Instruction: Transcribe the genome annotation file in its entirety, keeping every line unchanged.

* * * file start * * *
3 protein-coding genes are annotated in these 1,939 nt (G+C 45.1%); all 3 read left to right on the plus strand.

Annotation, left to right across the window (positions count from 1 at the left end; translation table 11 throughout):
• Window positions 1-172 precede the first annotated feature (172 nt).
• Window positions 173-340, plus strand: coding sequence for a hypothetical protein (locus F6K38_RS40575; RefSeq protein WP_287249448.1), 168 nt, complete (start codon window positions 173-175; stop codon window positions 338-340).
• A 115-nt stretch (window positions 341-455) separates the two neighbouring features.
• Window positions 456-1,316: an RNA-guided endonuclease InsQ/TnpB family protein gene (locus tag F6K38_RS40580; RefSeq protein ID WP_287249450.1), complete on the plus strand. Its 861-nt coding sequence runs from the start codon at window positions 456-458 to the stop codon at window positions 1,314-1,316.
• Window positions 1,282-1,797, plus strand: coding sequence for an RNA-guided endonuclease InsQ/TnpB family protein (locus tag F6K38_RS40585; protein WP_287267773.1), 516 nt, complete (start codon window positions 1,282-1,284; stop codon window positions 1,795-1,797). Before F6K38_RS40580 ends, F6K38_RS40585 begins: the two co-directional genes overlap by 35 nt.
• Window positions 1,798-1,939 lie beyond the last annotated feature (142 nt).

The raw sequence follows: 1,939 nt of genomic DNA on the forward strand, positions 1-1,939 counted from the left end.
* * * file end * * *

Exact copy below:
3 protein-coding genes are annotated in these 1,939 nt (G+C 45.1%); all 3 read left to right on the plus strand.

Annotation, left to right across the window (positions count from 1 at the left end; translation table 11 throughout):
• Window positions 1-172 precede the first annotated feature (172 nt).
• Window positions 173-340, plus strand: coding sequence for a hypothetical protein (locus F6K38_RS40575; RefSeq protein WP_287249448.1), 168 nt, complete (start codon window positions 173-175; stop codon window positions 338-340).
• A 115-nt stretch (window positions 341-455) separates the two neighbouring features.
• Window positions 456-1,316: an RNA-guided endonuclease InsQ/TnpB family protein gene (locus tag F6K38_RS40580; RefSeq protein ID WP_287249450.1), complete on the plus strand. Its 861-nt coding sequence runs from the start codon at window positions 456-458 to the stop codon at window positions 1,314-1,316.
• Window positions 1,282-1,797, plus strand: coding sequence for an RNA-guided endonuclease InsQ/TnpB family protein (locus tag F6K38_RS40585; protein WP_287267773.1), 516 nt, complete (start codon window positions 1,282-1,284; stop codon window positions 1,795-1,797). Before F6K38_RS40580 ends, F6K38_RS40585 begins: the two co-directional genes overlap by 35 nt.
• Window positions 1,798-1,939 lie beyond the last annotated feature (142 nt).

The raw sequence follows: 1,939 nt of genomic DNA on the forward strand, positions 1-1,939 counted from the left end.